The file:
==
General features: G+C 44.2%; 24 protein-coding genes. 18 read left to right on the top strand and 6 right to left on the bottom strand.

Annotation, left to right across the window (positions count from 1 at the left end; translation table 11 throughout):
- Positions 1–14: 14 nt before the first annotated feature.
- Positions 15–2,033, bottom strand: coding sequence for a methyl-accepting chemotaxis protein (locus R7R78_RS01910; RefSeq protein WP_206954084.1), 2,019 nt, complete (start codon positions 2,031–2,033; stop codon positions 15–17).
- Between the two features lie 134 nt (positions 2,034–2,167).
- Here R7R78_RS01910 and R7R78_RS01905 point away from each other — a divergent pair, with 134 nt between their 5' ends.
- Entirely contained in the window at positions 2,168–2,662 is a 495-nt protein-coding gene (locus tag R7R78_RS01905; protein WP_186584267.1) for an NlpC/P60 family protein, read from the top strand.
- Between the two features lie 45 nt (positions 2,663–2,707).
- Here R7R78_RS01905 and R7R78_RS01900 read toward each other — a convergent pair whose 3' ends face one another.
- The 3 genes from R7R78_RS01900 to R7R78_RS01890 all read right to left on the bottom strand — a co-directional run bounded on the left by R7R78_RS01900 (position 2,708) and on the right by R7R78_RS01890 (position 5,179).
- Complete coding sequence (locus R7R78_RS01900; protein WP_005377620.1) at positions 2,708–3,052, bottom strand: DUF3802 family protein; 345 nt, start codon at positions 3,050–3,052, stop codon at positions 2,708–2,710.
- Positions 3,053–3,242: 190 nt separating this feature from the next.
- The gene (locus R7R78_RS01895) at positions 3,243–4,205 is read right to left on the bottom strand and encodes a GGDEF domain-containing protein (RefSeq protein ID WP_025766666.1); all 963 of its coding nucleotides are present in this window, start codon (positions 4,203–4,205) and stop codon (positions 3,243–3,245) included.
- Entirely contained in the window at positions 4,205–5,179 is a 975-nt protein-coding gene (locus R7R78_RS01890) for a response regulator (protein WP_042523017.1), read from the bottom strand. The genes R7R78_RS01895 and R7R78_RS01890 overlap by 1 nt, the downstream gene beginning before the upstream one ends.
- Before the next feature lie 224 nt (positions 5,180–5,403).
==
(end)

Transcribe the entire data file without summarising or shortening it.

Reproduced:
General features: G+C 44.2%; 24 protein-coding genes. 18 read left to right on the top strand and 6 right to left on the bottom strand.

Annotation, left to right across the window (positions count from 1 at the left end; translation table 11 throughout):
- Positions 1–14: 14 nt before the first annotated feature.
- Positions 15–2,033, bottom strand: coding sequence for a methyl-accepting chemotaxis protein (locus R7R78_RS01910; RefSeq protein WP_206954084.1), 2,019 nt, complete (start codon positions 2,031–2,033; stop codon positions 15–17).
- Between the two features lie 134 nt (positions 2,034–2,167).
- Here R7R78_RS01910 and R7R78_RS01905 point away from each other — a divergent pair, with 134 nt between their 5' ends.
- Entirely contained in the window at positions 2,168–2,662 is a 495-nt protein-coding gene (locus tag R7R78_RS01905; protein WP_186584267.1) for an NlpC/P60 family protein, read from the top strand.
- Between the two features lie 45 nt (positions 2,663–2,707).
- Here R7R78_RS01905 and R7R78_RS01900 read toward each other — a convergent pair whose 3' ends face one another.
- The 3 genes from R7R78_RS01900 to R7R78_RS01890 all read right to left on the bottom strand — a co-directional run bounded on the left by R7R78_RS01900 (position 2,708) and on the right by R7R78_RS01890 (position 5,179).
- Complete coding sequence (locus R7R78_RS01900; protein WP_005377620.1) at positions 2,708–3,052, bottom strand: DUF3802 family protein; 345 nt, start codon at positions 3,050–3,052, stop codon at positions 2,708–2,710.
- Positions 3,053–3,242: 190 nt separating this feature from the next.
- The gene (locus R7R78_RS01895) at positions 3,243–4,205 is read right to left on the bottom strand and encodes a GGDEF domain-containing protein (RefSeq protein ID WP_025766666.1); all 963 of its coding nucleotides are present in this window, start codon (positions 4,203–4,205) and stop codon (positions 3,243–3,245) included.
- Entirely contained in the window at positions 4,205–5,179 is a 975-nt protein-coding gene (locus R7R78_RS01890) for a response regulator (protein WP_042523017.1), read from the bottom strand. The genes R7R78_RS01895 and R7R78_RS01890 overlap by 1 nt, the downstream gene beginning before the upstream one ends.
- Before the next feature lie 224 nt (positions 5,180–5,403).